Plot: What’s it about?
As if he hasn’t killed enough people already, Jason Voorhees (Richard Brooker) is back again and this time, he plans on raising his body count higher than ever. His new stalking grounds involve a cabin filled with young folks looking to have a good time, which of course causes Jason to want to kill them in various painful ways. One of the girls in the cabin is haunted by an attack by a disfigured man near Crystal Lake, but little does she know how close that attacker is as she speaks. But now his face is hidden by a soon to be trademark hockey mask and this time, he seeks to finish what he started with her. So Jason starts with some nearby country bumpkins to sharpen his skills and then sets his sights on the cabin’s content. We all know Jason will make sure a few of them never take another breath, but will he be able to work his magic on them all?
As I am sure this is what fans have wanted for years, I am pleased to report that yes, this release includes both the standard and 3-D versions of the film. But enough about 3-D, let’s talk about the film itself. I know horror sequels are an acquired taste, but I happen to like them a lot and this one is no exception. I don’t think this one is close to the best in the series, but it does offer some fun times and another chance to see Jason in action, which is always nice. In case you’re wondering, yes I know this movie has poor acting and a bad script, but that doesn’t mean it is all bad. I guess I am just a sucker for these ’80s slasher flicks, but I think each installment in this series is worth a look. This one has some terrific murder sequences and lots of blood, which is more than enough to carry this film to fun levels. Is this classic good filmmaking in action? Of course not, but is fun and fans of the series will want to (re)visit this installment now that is in 3-D on home video.
At the helm of Friday The 13th: Part 3 is Steve Miner, who manages to keep this movie from tanking too badly. Miner didn’t have a lot of acting talent involved or a great script, but he still makes sure this one at least stands well within the series and that is worth a nod in my book. This was second film (after Friday The 13th: Part 2) and even here he shows some nice potential, which is impressive. I am not saying Miner works magic with this film by any means, but given what he had to work with, I am surprised how well it all turned out. Miner has evolved into a gifted filmmaker over his career and to think, we have this series to thank for putting him into the public’s eye. Miner has also directed such films as House, Warlock, Soul Man, Lake Placid, Big Bully, Forever Young, and Halloween: H20. The cast of this film is pretty weak and includes Paul Kratka, Rachel Howard (Deep Space), Gloria Charles (Brewster’s Millions), Dana Kimmell (Rivals), and Richard Brooker (Deathstalker).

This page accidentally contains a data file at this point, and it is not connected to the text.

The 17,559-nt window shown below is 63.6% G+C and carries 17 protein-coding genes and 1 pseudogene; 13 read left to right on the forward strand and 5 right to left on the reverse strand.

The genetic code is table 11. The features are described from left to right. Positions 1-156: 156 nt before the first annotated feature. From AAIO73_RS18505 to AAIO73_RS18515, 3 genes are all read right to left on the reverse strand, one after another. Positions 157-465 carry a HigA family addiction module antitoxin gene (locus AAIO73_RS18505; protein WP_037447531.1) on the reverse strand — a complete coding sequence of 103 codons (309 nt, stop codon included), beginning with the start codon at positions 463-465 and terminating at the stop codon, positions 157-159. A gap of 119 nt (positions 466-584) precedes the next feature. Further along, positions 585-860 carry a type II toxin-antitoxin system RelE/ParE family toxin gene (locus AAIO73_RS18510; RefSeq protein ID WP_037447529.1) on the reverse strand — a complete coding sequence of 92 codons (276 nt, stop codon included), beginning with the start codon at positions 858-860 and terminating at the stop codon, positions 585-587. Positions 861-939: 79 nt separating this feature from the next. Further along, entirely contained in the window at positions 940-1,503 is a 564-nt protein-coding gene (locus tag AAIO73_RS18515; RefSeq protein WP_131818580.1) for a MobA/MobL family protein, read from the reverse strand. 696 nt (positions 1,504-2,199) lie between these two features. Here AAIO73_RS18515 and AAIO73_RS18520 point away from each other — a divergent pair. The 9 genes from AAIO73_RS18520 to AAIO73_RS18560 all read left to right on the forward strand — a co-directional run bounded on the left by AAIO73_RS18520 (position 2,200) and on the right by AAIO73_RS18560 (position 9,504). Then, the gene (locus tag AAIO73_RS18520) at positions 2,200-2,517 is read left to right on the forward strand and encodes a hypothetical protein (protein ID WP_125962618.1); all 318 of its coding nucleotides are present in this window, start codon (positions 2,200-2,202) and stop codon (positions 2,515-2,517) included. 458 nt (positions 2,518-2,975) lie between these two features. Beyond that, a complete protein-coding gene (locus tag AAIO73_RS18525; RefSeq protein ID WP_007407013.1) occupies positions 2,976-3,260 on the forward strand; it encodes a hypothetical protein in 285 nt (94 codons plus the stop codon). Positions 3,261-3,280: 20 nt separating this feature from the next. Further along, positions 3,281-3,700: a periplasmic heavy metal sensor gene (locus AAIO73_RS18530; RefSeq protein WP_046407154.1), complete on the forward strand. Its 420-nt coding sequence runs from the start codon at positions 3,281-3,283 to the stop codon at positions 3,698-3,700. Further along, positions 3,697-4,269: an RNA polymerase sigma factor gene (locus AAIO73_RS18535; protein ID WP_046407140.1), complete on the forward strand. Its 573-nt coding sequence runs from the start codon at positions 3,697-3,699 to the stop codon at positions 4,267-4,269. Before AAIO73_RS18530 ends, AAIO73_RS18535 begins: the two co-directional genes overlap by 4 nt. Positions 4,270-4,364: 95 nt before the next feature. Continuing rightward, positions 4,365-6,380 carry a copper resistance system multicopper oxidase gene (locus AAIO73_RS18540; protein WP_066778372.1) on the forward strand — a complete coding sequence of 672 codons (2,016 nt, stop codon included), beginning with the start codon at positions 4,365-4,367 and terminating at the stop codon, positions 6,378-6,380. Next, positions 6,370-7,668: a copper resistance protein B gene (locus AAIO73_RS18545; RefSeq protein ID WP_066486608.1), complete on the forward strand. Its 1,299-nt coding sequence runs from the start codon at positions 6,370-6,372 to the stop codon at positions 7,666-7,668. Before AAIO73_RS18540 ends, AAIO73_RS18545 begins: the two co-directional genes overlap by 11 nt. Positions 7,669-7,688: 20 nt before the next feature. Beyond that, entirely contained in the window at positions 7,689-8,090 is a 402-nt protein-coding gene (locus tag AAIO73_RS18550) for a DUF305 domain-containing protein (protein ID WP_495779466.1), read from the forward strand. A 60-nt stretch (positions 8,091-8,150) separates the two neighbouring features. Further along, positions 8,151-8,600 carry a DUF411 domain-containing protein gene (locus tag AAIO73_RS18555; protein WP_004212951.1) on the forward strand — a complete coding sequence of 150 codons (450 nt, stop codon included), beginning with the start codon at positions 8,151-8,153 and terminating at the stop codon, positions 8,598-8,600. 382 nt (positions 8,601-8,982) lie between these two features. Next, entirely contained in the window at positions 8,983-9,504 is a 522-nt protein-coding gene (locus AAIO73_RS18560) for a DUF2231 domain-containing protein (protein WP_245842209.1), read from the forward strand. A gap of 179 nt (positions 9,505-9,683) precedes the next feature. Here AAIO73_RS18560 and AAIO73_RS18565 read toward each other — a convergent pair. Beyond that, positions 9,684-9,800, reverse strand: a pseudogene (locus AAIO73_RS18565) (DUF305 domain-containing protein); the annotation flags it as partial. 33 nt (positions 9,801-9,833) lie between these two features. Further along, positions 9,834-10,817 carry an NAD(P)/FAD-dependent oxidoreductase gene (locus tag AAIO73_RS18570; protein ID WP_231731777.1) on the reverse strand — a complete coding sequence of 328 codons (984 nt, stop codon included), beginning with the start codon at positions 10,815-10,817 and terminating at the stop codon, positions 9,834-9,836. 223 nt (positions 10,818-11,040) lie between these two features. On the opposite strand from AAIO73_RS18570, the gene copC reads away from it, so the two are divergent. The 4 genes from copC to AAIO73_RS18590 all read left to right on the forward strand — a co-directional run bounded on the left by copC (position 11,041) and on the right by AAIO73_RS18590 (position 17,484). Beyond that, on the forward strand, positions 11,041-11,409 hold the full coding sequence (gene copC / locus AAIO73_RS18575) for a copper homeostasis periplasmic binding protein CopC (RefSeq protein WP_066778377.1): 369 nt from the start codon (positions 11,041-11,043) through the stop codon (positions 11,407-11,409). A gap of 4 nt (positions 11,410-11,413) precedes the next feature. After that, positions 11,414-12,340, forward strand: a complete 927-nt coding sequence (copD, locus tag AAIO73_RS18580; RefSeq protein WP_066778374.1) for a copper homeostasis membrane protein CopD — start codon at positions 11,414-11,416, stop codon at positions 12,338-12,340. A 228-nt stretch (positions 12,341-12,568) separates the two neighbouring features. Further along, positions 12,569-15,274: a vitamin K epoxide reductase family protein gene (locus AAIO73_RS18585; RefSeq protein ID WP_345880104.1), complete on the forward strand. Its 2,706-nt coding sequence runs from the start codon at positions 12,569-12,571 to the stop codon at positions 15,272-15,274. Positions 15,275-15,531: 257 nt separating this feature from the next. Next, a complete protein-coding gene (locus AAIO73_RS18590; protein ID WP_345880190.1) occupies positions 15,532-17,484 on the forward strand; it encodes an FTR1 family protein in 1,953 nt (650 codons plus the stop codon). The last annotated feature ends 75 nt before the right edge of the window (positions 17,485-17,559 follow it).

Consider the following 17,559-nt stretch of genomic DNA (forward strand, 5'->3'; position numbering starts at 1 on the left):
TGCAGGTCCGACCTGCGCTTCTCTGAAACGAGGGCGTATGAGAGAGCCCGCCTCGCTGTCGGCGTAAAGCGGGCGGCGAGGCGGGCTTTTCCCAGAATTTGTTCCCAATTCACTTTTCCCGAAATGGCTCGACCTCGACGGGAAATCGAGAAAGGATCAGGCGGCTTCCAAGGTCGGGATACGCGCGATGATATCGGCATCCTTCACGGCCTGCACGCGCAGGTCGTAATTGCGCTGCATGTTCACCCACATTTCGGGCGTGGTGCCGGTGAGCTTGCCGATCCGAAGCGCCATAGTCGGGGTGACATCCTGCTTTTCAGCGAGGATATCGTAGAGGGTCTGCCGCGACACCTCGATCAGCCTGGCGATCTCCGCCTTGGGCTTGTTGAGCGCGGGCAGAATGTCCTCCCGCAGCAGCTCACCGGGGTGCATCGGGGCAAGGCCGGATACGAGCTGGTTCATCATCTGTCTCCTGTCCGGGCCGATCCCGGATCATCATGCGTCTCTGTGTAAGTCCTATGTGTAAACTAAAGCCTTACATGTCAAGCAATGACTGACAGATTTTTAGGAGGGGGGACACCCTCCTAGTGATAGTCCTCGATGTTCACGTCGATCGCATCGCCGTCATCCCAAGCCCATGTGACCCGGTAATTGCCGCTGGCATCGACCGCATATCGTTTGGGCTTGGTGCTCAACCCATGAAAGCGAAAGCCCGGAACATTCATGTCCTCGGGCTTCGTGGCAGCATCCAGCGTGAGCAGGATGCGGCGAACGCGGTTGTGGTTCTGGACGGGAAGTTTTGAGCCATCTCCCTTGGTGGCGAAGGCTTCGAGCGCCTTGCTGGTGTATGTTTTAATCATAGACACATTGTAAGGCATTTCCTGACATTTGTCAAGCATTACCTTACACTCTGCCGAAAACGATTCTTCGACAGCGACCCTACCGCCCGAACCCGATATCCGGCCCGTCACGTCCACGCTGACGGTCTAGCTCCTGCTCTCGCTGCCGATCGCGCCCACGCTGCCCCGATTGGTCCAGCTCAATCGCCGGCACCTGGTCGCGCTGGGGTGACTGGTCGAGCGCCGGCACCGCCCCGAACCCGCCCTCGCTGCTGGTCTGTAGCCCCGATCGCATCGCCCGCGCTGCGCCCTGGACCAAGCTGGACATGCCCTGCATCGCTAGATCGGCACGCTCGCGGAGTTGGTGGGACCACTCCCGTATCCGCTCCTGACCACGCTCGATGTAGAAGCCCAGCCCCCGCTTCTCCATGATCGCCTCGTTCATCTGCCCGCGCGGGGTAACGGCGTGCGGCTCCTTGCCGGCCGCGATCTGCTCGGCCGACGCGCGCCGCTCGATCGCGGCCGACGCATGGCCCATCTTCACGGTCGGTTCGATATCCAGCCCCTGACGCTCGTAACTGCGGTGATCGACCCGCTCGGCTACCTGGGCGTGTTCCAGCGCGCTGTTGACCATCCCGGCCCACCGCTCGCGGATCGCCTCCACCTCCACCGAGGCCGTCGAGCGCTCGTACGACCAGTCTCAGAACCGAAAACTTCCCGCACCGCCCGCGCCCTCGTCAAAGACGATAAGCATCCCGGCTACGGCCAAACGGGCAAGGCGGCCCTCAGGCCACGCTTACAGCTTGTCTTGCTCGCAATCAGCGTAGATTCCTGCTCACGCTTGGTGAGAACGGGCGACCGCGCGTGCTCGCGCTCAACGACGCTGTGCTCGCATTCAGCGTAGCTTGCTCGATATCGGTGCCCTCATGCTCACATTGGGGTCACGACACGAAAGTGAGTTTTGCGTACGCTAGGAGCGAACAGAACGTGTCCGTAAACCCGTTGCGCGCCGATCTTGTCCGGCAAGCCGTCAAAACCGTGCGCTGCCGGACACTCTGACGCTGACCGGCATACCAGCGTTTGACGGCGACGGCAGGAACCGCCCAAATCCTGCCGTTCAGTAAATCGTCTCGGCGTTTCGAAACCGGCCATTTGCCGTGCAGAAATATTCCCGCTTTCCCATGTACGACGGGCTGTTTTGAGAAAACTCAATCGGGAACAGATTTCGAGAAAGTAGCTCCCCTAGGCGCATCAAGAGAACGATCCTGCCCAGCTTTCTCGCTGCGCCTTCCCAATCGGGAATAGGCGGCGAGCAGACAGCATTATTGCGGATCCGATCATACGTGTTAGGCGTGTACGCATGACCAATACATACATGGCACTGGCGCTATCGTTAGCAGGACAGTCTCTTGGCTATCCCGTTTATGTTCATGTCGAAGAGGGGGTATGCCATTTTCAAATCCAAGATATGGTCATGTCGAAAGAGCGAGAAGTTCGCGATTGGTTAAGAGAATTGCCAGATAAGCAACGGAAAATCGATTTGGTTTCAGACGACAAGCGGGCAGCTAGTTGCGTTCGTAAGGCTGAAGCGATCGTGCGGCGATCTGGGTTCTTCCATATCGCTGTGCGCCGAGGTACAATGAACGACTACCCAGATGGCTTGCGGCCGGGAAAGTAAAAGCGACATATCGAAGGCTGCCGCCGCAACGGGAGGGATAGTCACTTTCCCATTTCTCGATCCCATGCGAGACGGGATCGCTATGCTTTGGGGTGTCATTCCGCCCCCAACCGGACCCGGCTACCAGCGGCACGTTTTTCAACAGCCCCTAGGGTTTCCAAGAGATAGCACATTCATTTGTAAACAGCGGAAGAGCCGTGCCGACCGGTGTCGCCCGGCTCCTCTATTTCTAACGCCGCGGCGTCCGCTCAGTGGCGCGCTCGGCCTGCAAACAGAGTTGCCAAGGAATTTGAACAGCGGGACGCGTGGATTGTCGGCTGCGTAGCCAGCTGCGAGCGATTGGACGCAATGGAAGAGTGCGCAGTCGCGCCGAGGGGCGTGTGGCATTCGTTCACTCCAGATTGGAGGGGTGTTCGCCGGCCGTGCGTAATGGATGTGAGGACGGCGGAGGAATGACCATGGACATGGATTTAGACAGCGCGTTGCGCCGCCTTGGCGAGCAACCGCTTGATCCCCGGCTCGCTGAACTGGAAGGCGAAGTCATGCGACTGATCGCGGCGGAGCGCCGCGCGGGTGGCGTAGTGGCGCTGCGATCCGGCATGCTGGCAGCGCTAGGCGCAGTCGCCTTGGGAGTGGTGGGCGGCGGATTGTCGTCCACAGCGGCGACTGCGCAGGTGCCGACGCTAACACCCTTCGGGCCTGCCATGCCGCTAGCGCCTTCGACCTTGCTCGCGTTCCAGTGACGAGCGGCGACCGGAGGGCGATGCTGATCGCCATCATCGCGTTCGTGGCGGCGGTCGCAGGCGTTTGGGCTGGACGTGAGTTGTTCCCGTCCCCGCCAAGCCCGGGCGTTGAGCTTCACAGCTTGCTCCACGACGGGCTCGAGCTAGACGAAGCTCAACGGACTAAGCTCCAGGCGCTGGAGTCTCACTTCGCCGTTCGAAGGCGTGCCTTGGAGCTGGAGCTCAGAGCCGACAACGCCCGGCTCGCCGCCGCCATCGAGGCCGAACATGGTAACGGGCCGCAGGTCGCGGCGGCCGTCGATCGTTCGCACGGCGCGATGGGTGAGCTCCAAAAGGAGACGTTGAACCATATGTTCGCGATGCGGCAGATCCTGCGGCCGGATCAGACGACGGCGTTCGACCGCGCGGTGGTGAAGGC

Video: How does it look?
Friday the 13th: Part 3 is presented in 2.40:1 anamorphic widescreen. I’ve covered the 3-D version in the supplements section, so this critique covers the standard flat presentation. The visuals here live up to that “flat” moniker too, as this is average at best and won’t dazzle the eyes. While a competent effort and an improvement over previous editions, this transfer lacks the presence and depth we’ve come to expect from high definition. Even so, this doesn’t look bad and like I said, allows you to retire the DVD. Not great, but then again, most folks will be watching the 3-D version.
Audio: How does it sound?
Not much to be excited about with this Dolby TrueHD 5.1 option either, as the audio is basic and nondescript. The front channels handle almost all of the presence, which leads to a rather limited experience. A little more surround presence could have added to the tension and mood, but that doesn’t happen here. The soundtrack is adequate though, dialogue is fine and the music sounds passable. I just wanted to a little more eerie presence in this new presentation. This disc also includes the original mono soundtrack, French and Spanish language tracks, and subtitles in English, French, Spanish, and Portuguese.
Supplements: What are the extras?
As far as the 3-D version is concerned, the visuals work well, under the circumstances. This is no replacement for a proper 3-D screening at a theater, but it is more than decent. I wouldn’t watch it like this often, but it makes for a fun night to put on the glasses and experience the film in that fashion. As far as normal supplements, we have four brief featurettes that are worth a once over, as well as the film’s theatrical trailer.